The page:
I may not need to reiterate the conditions of a slave’s life in 19th century America, but this seems as fitting a moment as any. As a slave, a man, woman, or child had only the liberty allowed them by their master and his family and employees. Your indenture was total and complete. You worked from dawn to dusk (if you were lucky, only that long) in whatever weather there happened to be. The work consisted of the manual labour required by agriculture, or domestic service, or any one of a hundred other tasks for which machines did not yet exist, or for which they were primitive and cumbersome (work that, in mediaeval England, for example, would have been accomplished by serfs). You wore whatever garments your owner saw fit to clothe you in (often inadequate to the weather), and you ate what you were given, which was rarely subsistence fare (unlike the claim of “meat and bread” given to slaves according to a Faux News commentator in 2016, who had obviously never read this book). Slaves were accountable at all times, not merely to their “owner,” but to any other person of the privileged (read: “white-skinned”) class who could threaten them, beat them, flog them, and even kill them, at any reason, for any time. If the owner objected to their slave being ill-treated or killed, it was still little more than a property dispute, as though you had run your car over someone else’s mailbox). Bonds and ties of family and friendship were meaningless, and you could be removed from your loved ones, from your ties of kinship, for any reason and at a moment’s notice. And learning to read was forbidden as well, for the increase in knowledge, including the ability to read subversive things like the Bible and the Constitution, were only considered to threaten to make the slave “unhappy.” Slaves were, in short, little better than cattle in human form, and cattle, at least during this period, were still allowed to roam from field to field consuming grass and hay.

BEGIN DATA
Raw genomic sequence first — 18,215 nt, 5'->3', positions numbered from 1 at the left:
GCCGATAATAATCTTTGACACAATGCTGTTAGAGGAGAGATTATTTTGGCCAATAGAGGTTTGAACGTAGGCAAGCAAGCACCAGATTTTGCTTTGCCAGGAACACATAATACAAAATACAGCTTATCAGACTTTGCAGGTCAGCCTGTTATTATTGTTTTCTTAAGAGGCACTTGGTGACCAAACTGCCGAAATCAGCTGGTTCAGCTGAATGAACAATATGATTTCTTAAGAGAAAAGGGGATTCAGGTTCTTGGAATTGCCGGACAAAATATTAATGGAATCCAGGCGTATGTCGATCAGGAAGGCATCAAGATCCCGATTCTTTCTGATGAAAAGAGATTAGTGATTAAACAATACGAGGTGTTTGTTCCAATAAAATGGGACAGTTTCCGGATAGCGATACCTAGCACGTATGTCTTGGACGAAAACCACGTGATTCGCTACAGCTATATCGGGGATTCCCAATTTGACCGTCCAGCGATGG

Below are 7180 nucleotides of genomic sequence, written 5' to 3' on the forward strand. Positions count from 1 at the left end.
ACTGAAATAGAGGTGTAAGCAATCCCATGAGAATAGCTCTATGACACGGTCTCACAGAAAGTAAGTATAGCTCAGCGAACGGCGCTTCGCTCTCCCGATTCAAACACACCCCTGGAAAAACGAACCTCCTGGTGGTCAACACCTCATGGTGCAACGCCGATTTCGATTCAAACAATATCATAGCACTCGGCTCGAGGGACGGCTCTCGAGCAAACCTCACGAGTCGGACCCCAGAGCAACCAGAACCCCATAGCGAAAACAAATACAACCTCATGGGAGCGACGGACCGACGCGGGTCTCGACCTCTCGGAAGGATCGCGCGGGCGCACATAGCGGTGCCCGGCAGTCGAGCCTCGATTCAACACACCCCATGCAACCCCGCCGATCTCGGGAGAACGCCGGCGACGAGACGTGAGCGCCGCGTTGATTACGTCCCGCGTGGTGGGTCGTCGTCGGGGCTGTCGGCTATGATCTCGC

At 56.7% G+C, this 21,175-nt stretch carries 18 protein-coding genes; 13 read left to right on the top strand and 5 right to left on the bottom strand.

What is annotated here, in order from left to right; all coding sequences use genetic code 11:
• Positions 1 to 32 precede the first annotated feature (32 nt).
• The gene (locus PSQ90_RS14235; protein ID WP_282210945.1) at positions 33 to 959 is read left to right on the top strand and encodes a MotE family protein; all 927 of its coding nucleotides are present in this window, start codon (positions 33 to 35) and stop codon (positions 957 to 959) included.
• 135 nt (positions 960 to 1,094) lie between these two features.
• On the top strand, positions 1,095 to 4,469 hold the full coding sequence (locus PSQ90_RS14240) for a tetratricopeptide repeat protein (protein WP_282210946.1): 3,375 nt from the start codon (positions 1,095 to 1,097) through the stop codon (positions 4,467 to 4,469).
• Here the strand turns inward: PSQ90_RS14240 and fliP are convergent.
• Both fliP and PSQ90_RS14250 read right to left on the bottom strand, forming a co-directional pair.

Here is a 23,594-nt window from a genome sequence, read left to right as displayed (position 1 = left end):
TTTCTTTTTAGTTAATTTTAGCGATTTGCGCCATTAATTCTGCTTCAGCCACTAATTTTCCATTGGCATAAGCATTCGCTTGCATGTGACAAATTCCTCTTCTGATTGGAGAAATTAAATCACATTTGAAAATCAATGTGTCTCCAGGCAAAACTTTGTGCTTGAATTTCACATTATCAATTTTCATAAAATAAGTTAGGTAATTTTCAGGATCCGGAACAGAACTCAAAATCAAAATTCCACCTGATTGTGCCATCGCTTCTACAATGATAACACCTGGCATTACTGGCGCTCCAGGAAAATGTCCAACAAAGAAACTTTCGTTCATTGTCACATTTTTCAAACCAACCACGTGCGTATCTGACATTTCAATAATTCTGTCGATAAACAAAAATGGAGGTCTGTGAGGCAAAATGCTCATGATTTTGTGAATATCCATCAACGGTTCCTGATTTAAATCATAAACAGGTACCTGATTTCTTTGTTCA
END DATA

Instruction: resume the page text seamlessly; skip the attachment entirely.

Of course, of course, there must have been exceptions to this brutal reality. Economically, beating a slave labour force to death makes no intellectual sense. But what Douglass recounted, from the first-person eyewitness position, also does not make intellectual sense. These various landowners and slaveholders had absolute power. And, as a result, they were, to greater or lesser degrees, absolutely corrupted by that power. A rational consideration of cost to benefit didn’t apply. Disobedience, failure, or any other perceived slight was often met by a rage which only makes sense if the slaveholder felt that any deviation was an affront to their mastery.